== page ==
Bank lending margins on the rise

Lending margins are higher now than they were three years ago, despite the banks claiming that they have dropped and using this as a justification for raising bank fees.

Figures from the Reserve Bank show that despite a high level of competition in home lending, the banks' margins on mortgage interest rates had risen since the start of 1999 by between 0.05 and 0.2 percentage points. The margins on small business loans and overdrafts have also risen over the last three years, by between 0.3 and 0.55 percentage points. Banks increased their lending margins while interest rates rose in 2000 and this continued during last year's rate decreases, the RBA said.

Chris Connolly, from the University of NSW's Financial Services Consumer Policy Centre, says that borrowers are being hit by the “double whammy” of higher fees plus rising interest rate margins. The banks have been justifying their fees increases over the past couple of years by stating that interest rate margins have improved for consumers – but the Reserve's figures show they've been rising, not falling. The banks can't now claim that fee hikes are justified due to shrinking interest rate margins, he said.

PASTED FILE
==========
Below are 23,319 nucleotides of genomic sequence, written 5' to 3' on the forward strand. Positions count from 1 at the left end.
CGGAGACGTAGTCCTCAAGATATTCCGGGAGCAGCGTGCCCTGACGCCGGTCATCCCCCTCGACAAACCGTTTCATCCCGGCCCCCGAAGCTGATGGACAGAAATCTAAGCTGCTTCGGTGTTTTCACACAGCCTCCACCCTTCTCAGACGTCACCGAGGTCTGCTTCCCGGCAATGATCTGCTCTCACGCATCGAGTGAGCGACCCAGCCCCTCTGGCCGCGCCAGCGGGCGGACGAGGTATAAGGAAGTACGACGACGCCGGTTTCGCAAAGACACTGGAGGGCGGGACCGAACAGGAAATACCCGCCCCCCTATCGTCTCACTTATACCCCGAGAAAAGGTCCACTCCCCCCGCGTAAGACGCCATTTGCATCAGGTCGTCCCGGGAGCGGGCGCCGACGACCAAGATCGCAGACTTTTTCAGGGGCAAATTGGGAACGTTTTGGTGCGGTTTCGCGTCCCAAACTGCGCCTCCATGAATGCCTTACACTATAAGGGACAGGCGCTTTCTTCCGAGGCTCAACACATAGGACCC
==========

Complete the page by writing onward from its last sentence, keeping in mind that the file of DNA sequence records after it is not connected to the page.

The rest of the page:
But the CEO of the Australian Bankers' Association, David Bell, said that the Reserve's “short-run data” may not reflect the real situation. There's been a steady fall in bank lending margins since the mid-1990s up till now, he stated, and there's no indication that bank margins are going back up to their mid-1990 levels.